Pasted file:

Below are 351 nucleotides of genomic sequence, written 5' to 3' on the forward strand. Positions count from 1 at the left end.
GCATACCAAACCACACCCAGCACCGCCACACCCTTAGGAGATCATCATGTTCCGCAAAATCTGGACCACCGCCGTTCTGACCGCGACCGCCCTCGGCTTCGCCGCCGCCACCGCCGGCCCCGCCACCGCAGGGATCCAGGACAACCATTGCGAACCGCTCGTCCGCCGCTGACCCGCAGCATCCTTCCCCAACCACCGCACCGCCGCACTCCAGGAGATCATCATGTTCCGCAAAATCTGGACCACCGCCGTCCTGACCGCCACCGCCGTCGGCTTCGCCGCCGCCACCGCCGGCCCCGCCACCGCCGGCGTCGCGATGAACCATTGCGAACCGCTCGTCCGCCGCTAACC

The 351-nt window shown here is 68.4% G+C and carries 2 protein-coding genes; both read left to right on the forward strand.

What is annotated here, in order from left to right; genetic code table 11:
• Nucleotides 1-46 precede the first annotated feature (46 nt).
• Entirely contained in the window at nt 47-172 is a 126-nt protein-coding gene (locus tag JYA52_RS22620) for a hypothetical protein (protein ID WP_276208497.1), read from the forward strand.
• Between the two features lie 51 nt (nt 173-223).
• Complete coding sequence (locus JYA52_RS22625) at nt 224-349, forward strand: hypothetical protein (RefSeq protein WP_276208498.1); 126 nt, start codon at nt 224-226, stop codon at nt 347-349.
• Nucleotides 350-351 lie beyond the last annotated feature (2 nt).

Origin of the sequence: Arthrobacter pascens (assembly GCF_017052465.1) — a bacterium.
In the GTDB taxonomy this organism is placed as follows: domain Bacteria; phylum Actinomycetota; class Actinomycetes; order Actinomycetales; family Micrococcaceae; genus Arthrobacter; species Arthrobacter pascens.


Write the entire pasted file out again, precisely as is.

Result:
Below are 351 nucleotides of genomic sequence, written 5' to 3' on the forward strand. Positions count from 1 at the left end.
GCATACCAAACCACACCCAGCACCGCCACACCCTTAGGAGATCATCATGTTCCGCAAAATCTGGACCACCGCCGTTCTGACCGCGACCGCCCTCGGCTTCGCCGCCGCCACCGCCGGCCCCGCCACCGCAGGGATCCAGGACAACCATTGCGAACCGCTCGTCCGCCGCTGACCCGCAGCATCCTTCCCCAACCACCGCACCGCCGCACTCCAGGAGATCATCATGTTCCGCAAAATCTGGACCACCGCCGTCCTGACCGCCACCGCCGTCGGCTTCGCCGCCGCCACCGCCGGCCCCGCCACCGCCGGCGTCGCGATGAACCATTGCGAACCGCTCGTCCGCCGCTAACC

The 351-nt window shown here is 68.4% G+C and carries 2 protein-coding genes; both read left to right on the forward strand.

What is annotated here, in order from left to right; genetic code table 11:
• Nucleotides 1-46 precede the first annotated feature (46 nt).
• Entirely contained in the window at nt 47-172 is a 126-nt protein-coding gene (locus tag JYA52_RS22620) for a hypothetical protein (protein ID WP_276208497.1), read from the forward strand.
• Between the two features lie 51 nt (nt 173-223).
• Complete coding sequence (locus JYA52_RS22625) at nt 224-349, forward strand: hypothetical protein (RefSeq protein WP_276208498.1); 126 nt, start codon at nt 224-226, stop codon at nt 347-349.
• Nucleotides 350-351 lie beyond the last annotated feature (2 nt).

Origin of the sequence: Arthrobacter pascens (assembly GCF_017052465.1) — a bacterium.
In the GTDB taxonomy this organism is placed as follows: domain Bacteria; phylum Actinomycetota; class Actinomycetes; order Actinomycetales; family Micrococcaceae; genus Arthrobacter; species Arthrobacter pascens.